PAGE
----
EAST PROVIDENCE — Fire Chief Joe Klucznik said Wednesday evening that Rhode Island Department of Transportation officials had taken control of a clean-up operation after approximately 24,000 gallons of home heating fuel spilled onto Valley Street and covered two nearby buildings earlier in the day.
The cause of the accident: A backhoe operated by a Cardi Corp. construction crew member punctured a 16-inch, high pressure pipeline, propelling the fuel 30-40 feet into the air.
A barge had been using that pipeline to offload the fuel from a barge to the Capital Terminal Co., located at Wilkes-Barre Pier.
“A police officer patrolling Valley Street, his cruiser got slammed by the fuel, and the fire department was notified at 8:57 a.m.,” Klucznik stated. “We came to find out that a company on Water Street had come into contact with a high-pressure transmission line offloading fuel to Capital Terminal on Dexter Road. We didn't know what we were facing until we got on scene.
“When that line was punctured, with that kind of pressure, it erupted and sent fuel spewing onto two buildings and flooding Valley Street,” he added. “We knew it was big when we responded; we saw a large pool of diesel, which is home heating fuel, and we had to close down Valley Street.
“We were informed Cardi Corp. crews were trying to remove lead from an area where Waterfront Drive will be located … We had an estimate of 24,000 gallons being lost, and we were trying to recover that fuel from the ground, the street and those two buildings.”
At about 6:30 p.m., Klucznik revealed the Seekonk River had been affected.
“As the tide dropped, it pooled the oil from the storm drains and into the river,” he said. “We now have companies trying to clean it up. It's in the ground, and there is a machine in the water as the DEM (Department of Environmental Management) is overseeing the clean-up phase.”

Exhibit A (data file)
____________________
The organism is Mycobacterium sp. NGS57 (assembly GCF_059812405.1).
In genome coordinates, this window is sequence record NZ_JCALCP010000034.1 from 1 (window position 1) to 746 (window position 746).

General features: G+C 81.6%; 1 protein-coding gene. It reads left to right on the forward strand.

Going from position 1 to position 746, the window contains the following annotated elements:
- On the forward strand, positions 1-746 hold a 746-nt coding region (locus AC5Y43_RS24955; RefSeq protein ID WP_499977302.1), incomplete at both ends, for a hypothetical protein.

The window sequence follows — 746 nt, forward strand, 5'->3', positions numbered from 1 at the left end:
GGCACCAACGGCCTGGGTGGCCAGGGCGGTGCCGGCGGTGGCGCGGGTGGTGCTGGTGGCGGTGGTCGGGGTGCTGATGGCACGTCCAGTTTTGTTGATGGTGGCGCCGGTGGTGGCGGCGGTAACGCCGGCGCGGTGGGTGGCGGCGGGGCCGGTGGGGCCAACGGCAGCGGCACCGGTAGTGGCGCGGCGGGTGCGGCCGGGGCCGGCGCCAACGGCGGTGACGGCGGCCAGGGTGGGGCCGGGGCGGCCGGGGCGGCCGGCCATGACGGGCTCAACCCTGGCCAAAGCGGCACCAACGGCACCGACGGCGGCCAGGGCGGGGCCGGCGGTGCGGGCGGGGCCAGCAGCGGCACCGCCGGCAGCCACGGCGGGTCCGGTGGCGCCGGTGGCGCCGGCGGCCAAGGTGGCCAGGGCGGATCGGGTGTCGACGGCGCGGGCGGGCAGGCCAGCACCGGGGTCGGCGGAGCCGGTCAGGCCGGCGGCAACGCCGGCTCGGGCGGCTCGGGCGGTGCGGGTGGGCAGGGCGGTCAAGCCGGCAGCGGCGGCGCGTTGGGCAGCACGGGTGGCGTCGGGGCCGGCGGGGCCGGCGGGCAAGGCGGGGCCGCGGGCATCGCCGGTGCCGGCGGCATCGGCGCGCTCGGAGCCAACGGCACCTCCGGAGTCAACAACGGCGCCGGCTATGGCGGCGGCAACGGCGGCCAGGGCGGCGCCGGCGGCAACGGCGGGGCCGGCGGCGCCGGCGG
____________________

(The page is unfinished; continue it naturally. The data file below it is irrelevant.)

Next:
When the spill was reported, the city's fire and police departments, not to mention the Department of Public Works, responded to the scene. HAZMAT (or hazardous materials) teams from Providence and Woonsocket also were asked to respond.
“We called them because we wanted an assessment of the two buildings that were contaminated,” Klucznik noted.
“Both were vacant, which is the good news, but before people and items moved in we wanted to make sure that the air quality wasn't compromised, and that no flammable vapors were there to add to the problem.
“(The East Providence Fire Department) had a very limited HAZMAT crew because we were responsible for responding to Valley and Water streets,” he added. “I had companies at both sites … The thing is, this was an accident; this was unintentional. Why it occurred? I can't answer that.
“(That Cardi Corp. crew) was just performing a job it does every day, but a tooth of a backhoe just clipped the pipe.”
Dana A. Nolfe, a RIDOT spokesperson, didn't immediately respond to a call from The Times.